Ship boasts centralized communications consoles, sonar detection and navigation in the bridge area
HALIFAX—France showcased its latest warship to the federal defence minister April 20 in Halifax, as the Royal Canadian Navy considers options for designs of its next generation of combat vessels. Peter MacKay toured the 142-metre Fremm-class vessel Aquitaine, viewing the command-and-control systems on the bridge, as well as its engine rooms and missile systems.
MacKay said he came away impressed with the way the ship had centralized consoles for communications, sonar detection and navigation in the bridge area.
“I have never seen…such an impressive vessel,” he said.
The vessel built by French-based DCNS was launched last fall and is being tested with a crew of 94—less than half the complement of the French navy’s previous generation of destroyers.
The publicly owned firm is pitching the vessel as a cheaper design due to a higher level of automation, reducing the need for crew during missions and allowing space for more comfortable living and working quarters than prior French ships.
Capt. Benoit Rouviere, the warship’s commander, said the ship costs less to operate and has a crew that performs at a higher level due to the design changes.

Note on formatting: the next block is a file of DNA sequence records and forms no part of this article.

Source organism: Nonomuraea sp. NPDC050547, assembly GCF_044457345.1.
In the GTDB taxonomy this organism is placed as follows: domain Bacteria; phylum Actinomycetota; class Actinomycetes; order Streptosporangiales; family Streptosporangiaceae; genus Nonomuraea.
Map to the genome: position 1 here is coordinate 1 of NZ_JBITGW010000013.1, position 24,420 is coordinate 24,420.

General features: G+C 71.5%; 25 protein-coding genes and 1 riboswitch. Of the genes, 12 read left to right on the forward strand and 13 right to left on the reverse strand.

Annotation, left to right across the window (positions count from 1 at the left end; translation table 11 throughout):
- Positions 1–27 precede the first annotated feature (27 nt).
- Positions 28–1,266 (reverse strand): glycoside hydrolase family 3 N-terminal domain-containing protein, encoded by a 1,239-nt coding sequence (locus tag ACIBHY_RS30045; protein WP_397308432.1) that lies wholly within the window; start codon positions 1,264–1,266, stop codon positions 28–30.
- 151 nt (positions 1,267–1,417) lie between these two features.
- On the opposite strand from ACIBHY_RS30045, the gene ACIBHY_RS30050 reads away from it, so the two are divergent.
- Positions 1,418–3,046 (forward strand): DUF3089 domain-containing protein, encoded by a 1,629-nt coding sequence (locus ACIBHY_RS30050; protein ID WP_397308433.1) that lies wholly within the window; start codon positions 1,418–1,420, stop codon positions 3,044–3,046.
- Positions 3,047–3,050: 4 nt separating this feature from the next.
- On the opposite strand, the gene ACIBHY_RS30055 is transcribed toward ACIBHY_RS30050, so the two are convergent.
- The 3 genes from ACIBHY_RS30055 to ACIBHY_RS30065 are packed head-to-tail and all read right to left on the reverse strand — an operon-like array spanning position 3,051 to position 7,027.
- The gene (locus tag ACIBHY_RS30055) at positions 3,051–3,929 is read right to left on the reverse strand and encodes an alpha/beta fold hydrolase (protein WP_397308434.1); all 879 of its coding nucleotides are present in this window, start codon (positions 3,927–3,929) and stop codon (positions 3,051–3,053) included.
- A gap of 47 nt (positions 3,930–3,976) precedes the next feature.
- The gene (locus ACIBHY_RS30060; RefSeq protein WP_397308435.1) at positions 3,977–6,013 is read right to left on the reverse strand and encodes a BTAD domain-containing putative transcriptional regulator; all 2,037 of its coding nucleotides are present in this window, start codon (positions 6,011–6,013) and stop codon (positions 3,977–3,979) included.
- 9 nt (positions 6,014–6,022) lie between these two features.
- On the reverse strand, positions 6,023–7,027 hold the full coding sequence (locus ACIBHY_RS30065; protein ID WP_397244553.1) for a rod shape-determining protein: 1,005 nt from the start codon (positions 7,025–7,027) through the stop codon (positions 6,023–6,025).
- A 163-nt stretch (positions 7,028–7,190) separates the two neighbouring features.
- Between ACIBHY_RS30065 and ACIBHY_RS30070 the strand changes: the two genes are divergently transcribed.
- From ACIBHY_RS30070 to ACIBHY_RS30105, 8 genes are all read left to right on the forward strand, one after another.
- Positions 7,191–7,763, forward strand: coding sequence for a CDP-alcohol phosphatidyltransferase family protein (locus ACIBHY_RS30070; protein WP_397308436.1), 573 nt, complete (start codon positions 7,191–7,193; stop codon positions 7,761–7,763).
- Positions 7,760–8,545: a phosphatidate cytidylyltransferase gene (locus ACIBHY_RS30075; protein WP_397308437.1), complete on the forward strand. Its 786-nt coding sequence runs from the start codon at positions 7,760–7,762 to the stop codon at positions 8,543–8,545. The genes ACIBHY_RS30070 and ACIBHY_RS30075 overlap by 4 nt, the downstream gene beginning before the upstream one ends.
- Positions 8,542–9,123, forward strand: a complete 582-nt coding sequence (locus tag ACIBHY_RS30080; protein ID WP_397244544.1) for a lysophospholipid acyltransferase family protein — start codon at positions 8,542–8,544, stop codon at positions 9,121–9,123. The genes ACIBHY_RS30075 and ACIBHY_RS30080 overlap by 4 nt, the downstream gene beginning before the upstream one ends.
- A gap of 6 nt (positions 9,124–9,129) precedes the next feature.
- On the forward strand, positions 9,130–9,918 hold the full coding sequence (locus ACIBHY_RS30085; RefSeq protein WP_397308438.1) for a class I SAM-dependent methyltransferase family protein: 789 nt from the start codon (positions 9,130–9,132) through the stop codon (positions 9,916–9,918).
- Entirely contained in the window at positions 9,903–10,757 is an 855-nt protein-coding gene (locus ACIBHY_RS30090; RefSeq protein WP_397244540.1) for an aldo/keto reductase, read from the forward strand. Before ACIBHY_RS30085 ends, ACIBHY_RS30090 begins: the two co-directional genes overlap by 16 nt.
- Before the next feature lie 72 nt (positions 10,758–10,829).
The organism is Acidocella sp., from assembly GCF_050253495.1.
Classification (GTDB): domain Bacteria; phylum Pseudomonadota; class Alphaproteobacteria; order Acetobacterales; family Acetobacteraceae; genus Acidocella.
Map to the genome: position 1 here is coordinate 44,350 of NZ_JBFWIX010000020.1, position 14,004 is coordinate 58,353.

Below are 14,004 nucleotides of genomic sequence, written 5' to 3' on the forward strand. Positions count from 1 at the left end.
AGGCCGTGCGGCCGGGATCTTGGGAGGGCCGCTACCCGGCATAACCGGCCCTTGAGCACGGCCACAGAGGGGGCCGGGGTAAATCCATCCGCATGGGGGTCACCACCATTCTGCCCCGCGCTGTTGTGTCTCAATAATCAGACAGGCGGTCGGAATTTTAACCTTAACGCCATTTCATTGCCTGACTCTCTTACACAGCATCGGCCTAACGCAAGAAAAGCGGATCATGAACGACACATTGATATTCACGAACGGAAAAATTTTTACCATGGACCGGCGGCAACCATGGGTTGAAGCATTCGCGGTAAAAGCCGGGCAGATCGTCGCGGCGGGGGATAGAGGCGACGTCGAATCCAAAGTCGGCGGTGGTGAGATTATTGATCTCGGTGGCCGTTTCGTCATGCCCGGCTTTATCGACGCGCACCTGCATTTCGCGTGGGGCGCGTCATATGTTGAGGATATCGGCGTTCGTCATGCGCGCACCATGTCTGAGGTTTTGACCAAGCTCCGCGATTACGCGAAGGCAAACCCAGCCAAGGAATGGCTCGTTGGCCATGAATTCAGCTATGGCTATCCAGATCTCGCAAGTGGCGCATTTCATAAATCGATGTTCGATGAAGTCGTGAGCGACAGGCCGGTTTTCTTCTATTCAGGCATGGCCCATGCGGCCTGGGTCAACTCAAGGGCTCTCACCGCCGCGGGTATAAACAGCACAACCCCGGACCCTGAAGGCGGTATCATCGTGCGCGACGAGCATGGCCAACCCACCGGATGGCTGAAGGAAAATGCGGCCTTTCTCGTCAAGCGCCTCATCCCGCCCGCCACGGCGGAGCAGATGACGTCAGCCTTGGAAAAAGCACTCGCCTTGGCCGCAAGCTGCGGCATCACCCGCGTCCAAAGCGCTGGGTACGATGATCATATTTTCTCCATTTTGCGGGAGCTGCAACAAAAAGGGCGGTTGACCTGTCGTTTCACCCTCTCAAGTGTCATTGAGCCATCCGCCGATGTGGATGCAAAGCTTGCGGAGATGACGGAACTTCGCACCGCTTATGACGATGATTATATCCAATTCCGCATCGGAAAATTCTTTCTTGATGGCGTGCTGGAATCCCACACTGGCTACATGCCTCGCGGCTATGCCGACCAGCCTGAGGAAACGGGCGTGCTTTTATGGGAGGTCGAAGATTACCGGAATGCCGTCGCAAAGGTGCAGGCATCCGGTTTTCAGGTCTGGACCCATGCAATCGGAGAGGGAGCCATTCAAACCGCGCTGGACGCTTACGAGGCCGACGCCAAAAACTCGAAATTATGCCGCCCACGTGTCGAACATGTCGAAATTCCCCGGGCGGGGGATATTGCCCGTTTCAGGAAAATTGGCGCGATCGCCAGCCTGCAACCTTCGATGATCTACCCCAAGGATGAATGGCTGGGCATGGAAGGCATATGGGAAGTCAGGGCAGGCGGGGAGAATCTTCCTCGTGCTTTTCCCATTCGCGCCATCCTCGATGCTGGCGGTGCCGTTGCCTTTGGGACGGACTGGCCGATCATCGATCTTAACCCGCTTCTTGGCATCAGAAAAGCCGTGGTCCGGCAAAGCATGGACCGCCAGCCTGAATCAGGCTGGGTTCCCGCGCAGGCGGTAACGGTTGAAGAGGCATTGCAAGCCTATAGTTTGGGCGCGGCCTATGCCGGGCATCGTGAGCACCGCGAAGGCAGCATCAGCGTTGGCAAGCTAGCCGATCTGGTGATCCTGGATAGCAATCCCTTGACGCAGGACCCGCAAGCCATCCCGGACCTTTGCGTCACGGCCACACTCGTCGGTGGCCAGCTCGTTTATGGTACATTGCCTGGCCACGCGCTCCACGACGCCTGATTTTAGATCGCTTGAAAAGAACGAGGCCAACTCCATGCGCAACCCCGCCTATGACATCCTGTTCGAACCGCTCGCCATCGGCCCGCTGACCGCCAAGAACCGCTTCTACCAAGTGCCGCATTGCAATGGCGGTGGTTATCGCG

“We put a bit more money into buying the ship, but over the life cycle we are trying to save a lot of money,” he said in an interview.
MacKay said he’s viewing the latest in foreign vessels as Ottawa decides what designs it will use for Canada’s next combat vessels.
“The…reason we are taking the time to tour ships such as the Aquitaine is to look at the capabilities of partners, serious navies like the French, to determine the best fit for Canada,” he said.
The federal government has chosen Irving Shipyard in Halifax and Seaspan Marine in British Columbia to build vessels for its 20-year, $35-billion National Shipbuilding Procurement Strategy. Representatives for DCNS told reporters that the publicly owned firm is interested in bidding on designs and components of Canada’s new combat vessels once the federal government provides details on what it is looking for.
Olivier Casenave-Pere, Canadian director for DCNS, said an adapted, off-the-shelf design may save Canadian taxpayers money.
“You will benefit from ships for which studies and developments have already been paid by the French government,” he said.
However, he said it’s difficult to estimate what the potential cost savings would be without knowing the Canadian navy’s design specifications.